Austin Segrest

Two poems from Austin Segrest’s Barrel Roll
followed by a note on the author

Photo of My Father from the Seventies

Forty looking thirty,
he could fire off with the least provocation
his heart rate, mile time, batting average
in sixth grade—but as for who he is,
this blue-eyed Burt Reynolds, your guess
is as good as his. Pure potential
in a faded Canadian tuxedo,
a pilot light in the center of this seventies
burnish, bell-bottoms flared a foot wide,
these were the years my mother complained
of his walking the house naked,
of the languorous baths and money blown
at the health food store on vitamins and fiber.
I remember taking a shower with him, the sharp,
fake citrus of little hotel shampoos and conditioners,
standing below in the ricochet and run-off.
The idea of him receded behind the specimen,
blurred, streaming, smooth, his flattened hair,
his motions expert—untouched, untold,
altogether unreached body my body nears.
These were the years he sabbaticalled.
Summers in the distant Pacific I half-remember
from visits: fog-damp, the fish ladder, the spit
called Dungeness he walked heroically out to tip
against spitting wind, past the mudflats
and monstrous, polished skeletons of trees.
He tells it how he walked till he couldn’t walk
any farther—my athletic, my academic father—
and there, where the spit runs out, runs on
under the waves, shelving off toward Canada,
where the inner life runs up finally on the outer,
scattered rock-forms rose up out of the gray
and slowly materialized as a herd of seals,
turning as if toward their bull.
Still, it would be years until
he got up the courage to file for divorce.
More than the body, this is the man
my mother recognized in me with horror
the year I lived with her after college —
bitter, bickered away—the year she died.
Now there shall be a man cohered
out of the tumult…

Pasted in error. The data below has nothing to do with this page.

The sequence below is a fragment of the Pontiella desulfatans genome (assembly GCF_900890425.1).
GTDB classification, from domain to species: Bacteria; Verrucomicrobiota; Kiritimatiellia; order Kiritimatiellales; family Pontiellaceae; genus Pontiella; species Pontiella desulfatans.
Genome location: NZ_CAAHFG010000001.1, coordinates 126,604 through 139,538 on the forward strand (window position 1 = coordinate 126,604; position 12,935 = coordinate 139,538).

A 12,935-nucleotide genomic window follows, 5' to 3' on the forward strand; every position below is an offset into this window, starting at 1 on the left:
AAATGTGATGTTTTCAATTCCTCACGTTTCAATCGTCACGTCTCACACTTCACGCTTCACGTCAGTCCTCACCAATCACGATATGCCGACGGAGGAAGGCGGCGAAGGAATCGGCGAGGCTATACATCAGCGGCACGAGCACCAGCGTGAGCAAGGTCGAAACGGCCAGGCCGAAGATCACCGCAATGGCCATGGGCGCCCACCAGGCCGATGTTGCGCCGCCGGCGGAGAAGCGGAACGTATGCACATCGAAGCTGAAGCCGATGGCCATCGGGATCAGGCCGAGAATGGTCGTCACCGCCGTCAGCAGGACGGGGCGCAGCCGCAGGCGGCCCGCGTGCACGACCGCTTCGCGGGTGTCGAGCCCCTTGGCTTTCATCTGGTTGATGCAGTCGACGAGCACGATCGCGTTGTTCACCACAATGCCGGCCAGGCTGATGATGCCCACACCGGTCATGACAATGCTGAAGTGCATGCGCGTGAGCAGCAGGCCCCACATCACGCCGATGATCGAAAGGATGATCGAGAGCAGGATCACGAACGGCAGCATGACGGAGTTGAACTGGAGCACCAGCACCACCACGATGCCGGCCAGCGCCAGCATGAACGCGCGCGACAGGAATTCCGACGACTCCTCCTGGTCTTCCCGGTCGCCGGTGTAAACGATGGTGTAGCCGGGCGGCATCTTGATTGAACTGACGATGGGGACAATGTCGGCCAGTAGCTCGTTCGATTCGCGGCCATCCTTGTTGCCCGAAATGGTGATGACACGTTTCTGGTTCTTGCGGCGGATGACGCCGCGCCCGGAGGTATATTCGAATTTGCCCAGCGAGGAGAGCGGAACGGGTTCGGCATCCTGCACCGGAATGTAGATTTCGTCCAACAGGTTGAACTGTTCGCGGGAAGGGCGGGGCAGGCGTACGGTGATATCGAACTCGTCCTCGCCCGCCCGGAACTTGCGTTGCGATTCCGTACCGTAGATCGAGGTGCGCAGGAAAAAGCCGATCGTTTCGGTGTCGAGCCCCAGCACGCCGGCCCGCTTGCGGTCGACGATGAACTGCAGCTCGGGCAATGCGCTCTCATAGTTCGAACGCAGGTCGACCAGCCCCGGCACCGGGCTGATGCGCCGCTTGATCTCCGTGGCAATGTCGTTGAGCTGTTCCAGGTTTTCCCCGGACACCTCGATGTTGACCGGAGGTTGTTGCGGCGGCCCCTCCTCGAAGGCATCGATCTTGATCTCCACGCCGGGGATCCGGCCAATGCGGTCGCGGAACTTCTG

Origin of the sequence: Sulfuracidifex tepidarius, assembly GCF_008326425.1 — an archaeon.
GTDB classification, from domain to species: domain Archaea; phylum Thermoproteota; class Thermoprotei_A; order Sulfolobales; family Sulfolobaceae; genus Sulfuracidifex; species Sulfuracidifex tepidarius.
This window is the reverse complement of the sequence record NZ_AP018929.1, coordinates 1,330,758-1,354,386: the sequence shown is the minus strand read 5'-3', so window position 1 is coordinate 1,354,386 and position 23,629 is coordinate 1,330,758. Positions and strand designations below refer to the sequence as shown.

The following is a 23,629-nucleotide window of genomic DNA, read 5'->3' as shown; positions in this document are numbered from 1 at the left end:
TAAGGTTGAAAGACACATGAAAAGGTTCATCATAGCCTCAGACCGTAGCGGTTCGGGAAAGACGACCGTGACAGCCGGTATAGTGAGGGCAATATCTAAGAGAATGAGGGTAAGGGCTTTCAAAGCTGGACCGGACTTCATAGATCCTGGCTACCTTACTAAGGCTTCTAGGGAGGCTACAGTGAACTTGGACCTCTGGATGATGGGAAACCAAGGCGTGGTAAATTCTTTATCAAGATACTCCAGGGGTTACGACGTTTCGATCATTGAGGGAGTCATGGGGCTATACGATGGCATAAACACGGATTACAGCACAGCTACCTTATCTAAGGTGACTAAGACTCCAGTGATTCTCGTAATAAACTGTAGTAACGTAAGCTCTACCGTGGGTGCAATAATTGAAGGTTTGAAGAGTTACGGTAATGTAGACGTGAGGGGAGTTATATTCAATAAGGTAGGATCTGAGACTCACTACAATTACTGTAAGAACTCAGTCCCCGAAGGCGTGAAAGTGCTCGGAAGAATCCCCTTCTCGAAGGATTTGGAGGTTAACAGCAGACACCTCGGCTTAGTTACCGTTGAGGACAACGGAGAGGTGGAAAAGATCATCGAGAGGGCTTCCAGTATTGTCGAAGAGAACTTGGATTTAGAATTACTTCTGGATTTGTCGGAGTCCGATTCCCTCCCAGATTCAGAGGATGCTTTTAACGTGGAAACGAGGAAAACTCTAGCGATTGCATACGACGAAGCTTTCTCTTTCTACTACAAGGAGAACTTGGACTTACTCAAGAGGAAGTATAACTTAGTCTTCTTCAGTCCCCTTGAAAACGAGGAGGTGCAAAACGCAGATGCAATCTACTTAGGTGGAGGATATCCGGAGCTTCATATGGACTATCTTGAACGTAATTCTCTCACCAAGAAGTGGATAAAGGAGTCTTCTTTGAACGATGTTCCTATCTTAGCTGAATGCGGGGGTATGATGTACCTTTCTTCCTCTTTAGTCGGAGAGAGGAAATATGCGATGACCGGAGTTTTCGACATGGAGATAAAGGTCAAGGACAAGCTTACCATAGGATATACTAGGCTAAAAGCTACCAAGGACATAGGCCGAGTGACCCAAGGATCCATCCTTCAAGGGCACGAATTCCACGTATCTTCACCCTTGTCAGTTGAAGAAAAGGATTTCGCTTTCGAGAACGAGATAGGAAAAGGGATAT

I feel my father’s sinewy arm
extend through mine, and I’m in two
classrooms—his rainy Seattle lab
a life away, and my glaring 8 o’clock—chalk in hand
to chart a course across the blackboard’s swirl
of erasure. And the barking of the seals is thundered out,
the lighthouse shrouded.
Pinned to the fridge
like Proteus, the photo keeps its figure.

Nuclear Medicine

Weekdays I wheeled the vial
across the hospital,
its fifty-pound lead drum
blowing through the atrium
where sky crashed in
on potted trees, and workmen
were walling up the old
ER entrance where I’d rolled
in my mother, deteriorating,
slumped. No more waiting
room delirium and panic
now. Watching the clock,
I had three minutes to get
the radioactive agent
to its subject, one of a set
of identical twins,
so his heart could betray
its damage. No time to see
that wall close up like the artery
that killed my mother, or the one
that would darken a section
of the vet’s heart muscle.
I took the tunnel
under Clifton Road, the decay drum
catching momentum
down the ramp as I cried out
to strangers, organ transplant,
coming through—
some white lie
to clear the way,
not thinking of the beating bag
I’d dreamed of carrying
her heart in, or how being
alone with her dying
left me exposed,
as to a naked dose.
Lying on the scanner bed
in his room of lead,
some Don or Ron, Harry or Larry
was prepped for my delivery.
Not thinking how personal,
how molecular, upheaval
gets inside us. Riddling
the body, the body releasing
that which hurts
yet preserves us—what stress
damages the heart,
what we can measure of it.

Originally from Alabama, Austin Segrest teaches literature and creative writing at Lawrence University in north-central Wisconsin. Find out more at

Photo of My Father from the Seventies first appeared in Southwest Review; Nuclear Medicine first appeared in The Yale Review.